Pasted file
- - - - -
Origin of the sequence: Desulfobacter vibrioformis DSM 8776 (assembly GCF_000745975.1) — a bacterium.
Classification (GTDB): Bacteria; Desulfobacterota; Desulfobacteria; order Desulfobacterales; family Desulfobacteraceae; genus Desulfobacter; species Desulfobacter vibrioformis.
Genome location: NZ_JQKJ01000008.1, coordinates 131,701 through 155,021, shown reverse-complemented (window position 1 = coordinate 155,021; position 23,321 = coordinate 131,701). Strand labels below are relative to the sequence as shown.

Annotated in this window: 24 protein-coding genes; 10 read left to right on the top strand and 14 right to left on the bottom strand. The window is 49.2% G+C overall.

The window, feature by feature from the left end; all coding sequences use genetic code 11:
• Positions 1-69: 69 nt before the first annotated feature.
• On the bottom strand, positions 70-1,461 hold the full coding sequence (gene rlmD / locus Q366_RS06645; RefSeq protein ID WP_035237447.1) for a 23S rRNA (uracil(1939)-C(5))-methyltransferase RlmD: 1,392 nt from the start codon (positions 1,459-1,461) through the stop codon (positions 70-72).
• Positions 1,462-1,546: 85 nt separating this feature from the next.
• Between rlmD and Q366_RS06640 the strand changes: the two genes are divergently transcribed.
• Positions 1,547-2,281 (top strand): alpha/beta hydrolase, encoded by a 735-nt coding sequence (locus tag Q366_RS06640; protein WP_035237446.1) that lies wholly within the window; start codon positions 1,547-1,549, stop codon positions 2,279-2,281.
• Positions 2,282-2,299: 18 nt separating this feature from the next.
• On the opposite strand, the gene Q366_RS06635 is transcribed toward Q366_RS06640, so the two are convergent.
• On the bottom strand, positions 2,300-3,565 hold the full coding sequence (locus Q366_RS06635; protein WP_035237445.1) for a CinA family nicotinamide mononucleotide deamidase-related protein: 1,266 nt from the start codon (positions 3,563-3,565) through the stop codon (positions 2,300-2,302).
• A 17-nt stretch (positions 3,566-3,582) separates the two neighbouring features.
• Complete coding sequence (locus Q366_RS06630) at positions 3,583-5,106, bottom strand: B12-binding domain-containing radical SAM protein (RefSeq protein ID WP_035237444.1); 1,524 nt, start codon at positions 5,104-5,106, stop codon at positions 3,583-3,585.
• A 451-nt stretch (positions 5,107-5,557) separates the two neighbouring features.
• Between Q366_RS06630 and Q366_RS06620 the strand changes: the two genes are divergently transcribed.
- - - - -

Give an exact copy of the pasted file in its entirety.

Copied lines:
Origin of the sequence: Desulfobacter vibrioformis DSM 8776 (assembly GCF_000745975.1) — a bacterium.
Classification (GTDB): Bacteria; Desulfobacterota; Desulfobacteria; order Desulfobacterales; family Desulfobacteraceae; genus Desulfobacter; species Desulfobacter vibrioformis.
Genome location: NZ_JQKJ01000008.1, coordinates 131,701 through 155,021, shown reverse-complemented (window position 1 = coordinate 155,021; position 23,321 = coordinate 131,701). Strand labels below are relative to the sequence as shown.

Annotated in this window: 24 protein-coding genes; 10 read left to right on the top strand and 14 right to left on the bottom strand. The window is 49.2% G+C overall.

The window, feature by feature from the left end; all coding sequences use genetic code 11:
• Positions 1-69: 69 nt before the first annotated feature.
• On the bottom strand, positions 70-1,461 hold the full coding sequence (gene rlmD / locus Q366_RS06645; RefSeq protein ID WP_035237447.1) for a 23S rRNA (uracil(1939)-C(5))-methyltransferase RlmD: 1,392 nt from the start codon (positions 1,459-1,461) through the stop codon (positions 70-72).
• Positions 1,462-1,546: 85 nt separating this feature from the next.
• Between rlmD and Q366_RS06640 the strand changes: the two genes are divergently transcribed.
• Positions 1,547-2,281 (top strand): alpha/beta hydrolase, encoded by a 735-nt coding sequence (locus tag Q366_RS06640; protein WP_035237446.1) that lies wholly within the window; start codon positions 1,547-1,549, stop codon positions 2,279-2,281.
• Positions 2,282-2,299: 18 nt separating this feature from the next.
• On the opposite strand, the gene Q366_RS06635 is transcribed toward Q366_RS06640, so the two are convergent.
• On the bottom strand, positions 2,300-3,565 hold the full coding sequence (locus Q366_RS06635; protein WP_035237445.1) for a CinA family nicotinamide mononucleotide deamidase-related protein: 1,266 nt from the start codon (positions 3,563-3,565) through the stop codon (positions 2,300-2,302).
• A 17-nt stretch (positions 3,566-3,582) separates the two neighbouring features.
• Complete coding sequence (locus Q366_RS06630) at positions 3,583-5,106, bottom strand: B12-binding domain-containing radical SAM protein (RefSeq protein ID WP_035237444.1); 1,524 nt, start codon at positions 5,104-5,106, stop codon at positions 3,583-3,585.
• A 451-nt stretch (positions 5,107-5,557) separates the two neighbouring features.
• Between Q366_RS06630 and Q366_RS06620 the strand changes: the two genes are divergently transcribed.